He Prefers History Books, and Biographies

In addition to anonymous on-line readers, I know that these people, at least, follow Finding My Kid:

Ÿ         > high-school classmates,

Ÿ         > my mom,

Ÿ         >  members of our local special-needs community,

Ÿ         > families who use the same doctors and practitioners we use,

Ÿ          > neighbors from our former residence in the City,

Ÿ          > Adrian’s secretary,

Ÿ          > some person who likes to Tweet at me that children can’t recover from autism.

I know that this person, at least, does not follow Finding My Kid:

Ÿ          > my husband, Adrian.

In the past, I’ve been peeved by Adrian’s indifference toward my blog. I ask, “Hey, did you read my post about [whatever I think I’ve written well]?” and Adrian responds, “No. Do you want me to?” I say, “My post about [something that inexplicably comes up in many search engines] has got more hits than usual. Did you like it?” and Adrian responds, “I’m sure I would like it.”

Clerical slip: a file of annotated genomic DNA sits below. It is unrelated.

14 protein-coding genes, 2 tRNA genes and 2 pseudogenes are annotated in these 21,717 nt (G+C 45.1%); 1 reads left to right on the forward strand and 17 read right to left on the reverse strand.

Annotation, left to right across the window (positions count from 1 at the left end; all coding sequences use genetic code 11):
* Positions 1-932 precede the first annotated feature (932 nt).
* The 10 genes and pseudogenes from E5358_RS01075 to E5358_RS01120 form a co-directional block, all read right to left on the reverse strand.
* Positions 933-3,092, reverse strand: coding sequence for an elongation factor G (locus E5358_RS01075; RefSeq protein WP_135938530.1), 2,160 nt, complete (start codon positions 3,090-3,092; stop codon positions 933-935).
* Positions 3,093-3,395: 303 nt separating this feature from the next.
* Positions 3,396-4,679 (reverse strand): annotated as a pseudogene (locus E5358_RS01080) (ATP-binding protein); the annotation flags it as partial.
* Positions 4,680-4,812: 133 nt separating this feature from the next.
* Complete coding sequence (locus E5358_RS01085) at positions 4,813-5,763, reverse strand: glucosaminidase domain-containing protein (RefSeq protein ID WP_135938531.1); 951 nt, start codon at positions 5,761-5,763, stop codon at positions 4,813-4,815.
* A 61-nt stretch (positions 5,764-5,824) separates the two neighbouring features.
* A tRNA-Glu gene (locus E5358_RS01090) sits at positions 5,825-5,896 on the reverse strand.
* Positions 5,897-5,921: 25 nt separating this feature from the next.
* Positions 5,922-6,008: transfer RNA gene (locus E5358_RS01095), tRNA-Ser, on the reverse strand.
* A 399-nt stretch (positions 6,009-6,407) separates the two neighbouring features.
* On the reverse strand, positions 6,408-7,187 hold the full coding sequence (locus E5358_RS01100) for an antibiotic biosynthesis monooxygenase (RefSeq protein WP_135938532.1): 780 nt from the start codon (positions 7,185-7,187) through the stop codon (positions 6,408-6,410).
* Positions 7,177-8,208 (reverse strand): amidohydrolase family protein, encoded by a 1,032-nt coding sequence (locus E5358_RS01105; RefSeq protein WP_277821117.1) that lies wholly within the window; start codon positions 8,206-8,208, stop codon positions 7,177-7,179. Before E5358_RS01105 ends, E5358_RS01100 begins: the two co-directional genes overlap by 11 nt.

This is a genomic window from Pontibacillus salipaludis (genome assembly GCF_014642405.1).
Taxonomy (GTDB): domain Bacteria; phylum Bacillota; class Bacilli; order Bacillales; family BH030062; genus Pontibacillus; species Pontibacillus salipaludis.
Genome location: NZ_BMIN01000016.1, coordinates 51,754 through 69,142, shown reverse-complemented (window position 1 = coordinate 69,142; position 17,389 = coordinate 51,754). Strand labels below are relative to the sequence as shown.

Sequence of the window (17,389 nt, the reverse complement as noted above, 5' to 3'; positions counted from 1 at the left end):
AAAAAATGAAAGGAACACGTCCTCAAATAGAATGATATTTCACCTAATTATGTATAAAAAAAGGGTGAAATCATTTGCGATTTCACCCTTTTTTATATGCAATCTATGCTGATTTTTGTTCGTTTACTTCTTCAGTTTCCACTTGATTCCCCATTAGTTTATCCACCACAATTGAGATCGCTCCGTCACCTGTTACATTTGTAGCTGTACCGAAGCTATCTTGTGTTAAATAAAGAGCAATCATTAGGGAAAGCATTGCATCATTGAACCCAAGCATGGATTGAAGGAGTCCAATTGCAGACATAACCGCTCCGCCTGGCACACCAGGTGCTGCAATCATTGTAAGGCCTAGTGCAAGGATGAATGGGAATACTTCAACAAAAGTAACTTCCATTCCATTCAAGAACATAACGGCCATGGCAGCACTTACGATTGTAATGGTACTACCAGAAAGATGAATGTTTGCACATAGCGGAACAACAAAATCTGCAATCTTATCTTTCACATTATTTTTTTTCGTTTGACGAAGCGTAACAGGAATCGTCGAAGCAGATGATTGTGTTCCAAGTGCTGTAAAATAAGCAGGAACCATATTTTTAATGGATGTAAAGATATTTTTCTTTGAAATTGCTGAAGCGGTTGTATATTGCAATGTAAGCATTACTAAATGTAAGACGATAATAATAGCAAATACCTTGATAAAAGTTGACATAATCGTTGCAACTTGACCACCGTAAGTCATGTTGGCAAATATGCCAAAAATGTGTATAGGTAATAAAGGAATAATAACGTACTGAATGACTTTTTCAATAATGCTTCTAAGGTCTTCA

My friend Veronica has a 14-year-old son who is not yet verbal, and occasionally violent. Veronica posts on Facebook daily about her family’s ASD struggles. Last week Veronica asked me why Adrian had “unfriended” her. I called Adrian and inquired. “It’s too much,” he said. “Facebook is my happy place. I want everyone’s life on Facebook to be perfect. I can’t stand reading about autism all the time.”

I’ve realized that probably also explains why Adrian doesn’t read Finding My Kid. By necessity, Adrian lives autism recovery. Martin’s challenges are Adrian’s daily reality. My thoughts on recovery are Adrian’s nighttime pillow talk. (Sad, right?) I am communicative enough at home that Adrian doesn’t need to peruse blog musings to know my thoughts. Also, I run Martin’s autism recovery show, so Adrian doesn’t need to read widely to educate himself on therapies or diets. The reasons that people might follow my blog—wondering how to make recovery work, day-to-day, or searching for treatments, or seeking inspiration, for example—really don’t apply to Adrian. He gets enough autism. Why, when he’s away from Martin, would he want to interject more autism into his day?

Back to Facebook and Veronica: I must teach Adrian how to “unfollow” instead of unfriending, so he doesn’t hurt any feelings. I would write those instructions here, but I’m sure he won’t be reading this.